01 / 43


Seeing the fire on the side of the highway was definitely a surreal feeling, and no sooner did we reach Homer did we hear that the highway had once again been closed. Luckily our stay in Homer was several days, so being "stuck" wasn't as big of a worry. Homer was hands-down a group favorite. We spent hours walking up and down the Spit, enjoying the boardwalk and all of the shops and art galleries in the area. While Mel's parents went on a fishing charter (we aren't really fishing people) we took another glacier/whale watching tour with Rainbow Charters that stopped in Seldovia. It turned out being another misty day, but wow did we have an amazing time. We were able to finally see some humpback whales, it was amazing.

However, none of this compared to one of the grandest parts of our Alaskan adventure. On August 22, Melissa's birthday, we set-off in a Cessna to explore Lake Clark National Park. We had decided that if were going to be exploring Alaska, that we wanted to do it right, and we wanted to see bears. We had booked a bear charter, with Alaska Bear Adventures that left from Homer, and landed just on the outskirts of Lake Clark NP. We hiked along that beach for about 3 miles until we finally saw our first grizzly bear, a sow, who ran within 15 feet of us. At this point, everyone in our party was satisfied that we had seen a bear, and were able to capture some beautiful photos. What we didn't expect was our guide Jamie to not be as satisfied, after hiking another 4 miles on the beach back to the Cessna, we all hopped back in and Jamie flew us to a second location that we had not been expecting. Within 2 minutes of landing and unloading from the plane, we saw our second sow. She was eating fish along the beach, surrounded by seagulls. Our group was instructed to kneel down and form a large mass. After the sow was done with her fish, we were right in her path. She walked right up to us, our guide Jamie, being cool and collected got between our group and the sow, literally talking to her saying "now that's enough bear" and basically steered her out of our direction. It was absolutely surreal to be within that close of a proximity to such an amazing creature. Some of our absolute favorite photos came from this second stop on the tour.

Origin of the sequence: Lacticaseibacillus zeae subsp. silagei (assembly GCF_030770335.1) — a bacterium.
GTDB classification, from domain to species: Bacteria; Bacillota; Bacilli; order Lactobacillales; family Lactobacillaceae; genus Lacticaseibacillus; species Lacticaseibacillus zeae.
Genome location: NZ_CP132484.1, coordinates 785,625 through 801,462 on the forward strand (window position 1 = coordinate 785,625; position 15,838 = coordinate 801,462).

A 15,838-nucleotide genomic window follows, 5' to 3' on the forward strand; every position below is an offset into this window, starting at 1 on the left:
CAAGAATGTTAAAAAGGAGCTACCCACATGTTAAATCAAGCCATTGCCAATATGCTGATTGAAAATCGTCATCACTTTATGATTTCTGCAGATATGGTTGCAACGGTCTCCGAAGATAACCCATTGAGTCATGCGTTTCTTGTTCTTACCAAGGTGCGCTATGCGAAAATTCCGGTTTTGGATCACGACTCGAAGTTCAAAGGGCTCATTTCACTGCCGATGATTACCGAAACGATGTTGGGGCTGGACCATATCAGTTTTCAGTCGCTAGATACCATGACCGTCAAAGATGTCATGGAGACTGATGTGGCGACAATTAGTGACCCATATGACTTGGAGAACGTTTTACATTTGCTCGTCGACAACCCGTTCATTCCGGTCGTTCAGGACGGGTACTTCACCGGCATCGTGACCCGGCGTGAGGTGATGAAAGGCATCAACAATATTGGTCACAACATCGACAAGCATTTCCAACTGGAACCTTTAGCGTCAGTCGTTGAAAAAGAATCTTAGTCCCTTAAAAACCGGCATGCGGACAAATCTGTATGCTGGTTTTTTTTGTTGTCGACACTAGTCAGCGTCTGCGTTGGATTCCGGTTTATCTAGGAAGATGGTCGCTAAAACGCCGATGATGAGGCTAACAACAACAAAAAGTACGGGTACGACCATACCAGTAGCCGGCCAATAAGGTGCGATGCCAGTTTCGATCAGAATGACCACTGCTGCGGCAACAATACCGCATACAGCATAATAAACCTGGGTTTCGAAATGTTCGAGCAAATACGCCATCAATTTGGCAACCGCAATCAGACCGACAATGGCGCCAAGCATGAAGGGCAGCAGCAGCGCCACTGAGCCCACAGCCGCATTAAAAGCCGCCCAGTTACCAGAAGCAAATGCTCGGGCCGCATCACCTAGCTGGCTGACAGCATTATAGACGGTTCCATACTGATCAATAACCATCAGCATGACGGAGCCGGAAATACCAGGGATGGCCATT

After this experience, and the successful plane ride to-and-from Lake Clark NP, we went back to the RV and realized how absolutely exhausted we all were. Luckily we were in Homer for another two days and were able to relax a little bit before our drive back north to Anchorage. Our original plan when leaving Homer was to stay in Cooper Landing, however because the forest fire, the whole town was basically closed, which forced us to drive even farther north, just an hour south of Anchorage. On our last full day in Alaska, we stopped at the large outdoor market that was being held, where we were able to see tons of local art, and had some interesting and enjoyable conversations with some of the locals.

Leaving Alaska was bittersweet, we had such an amazing experience and would highly recommend anyone toying with the idea of visiting to make the decision to go. It was truly the adventure of a lifetime. We will definitely be back!

Ramble On . M + T

01 / 92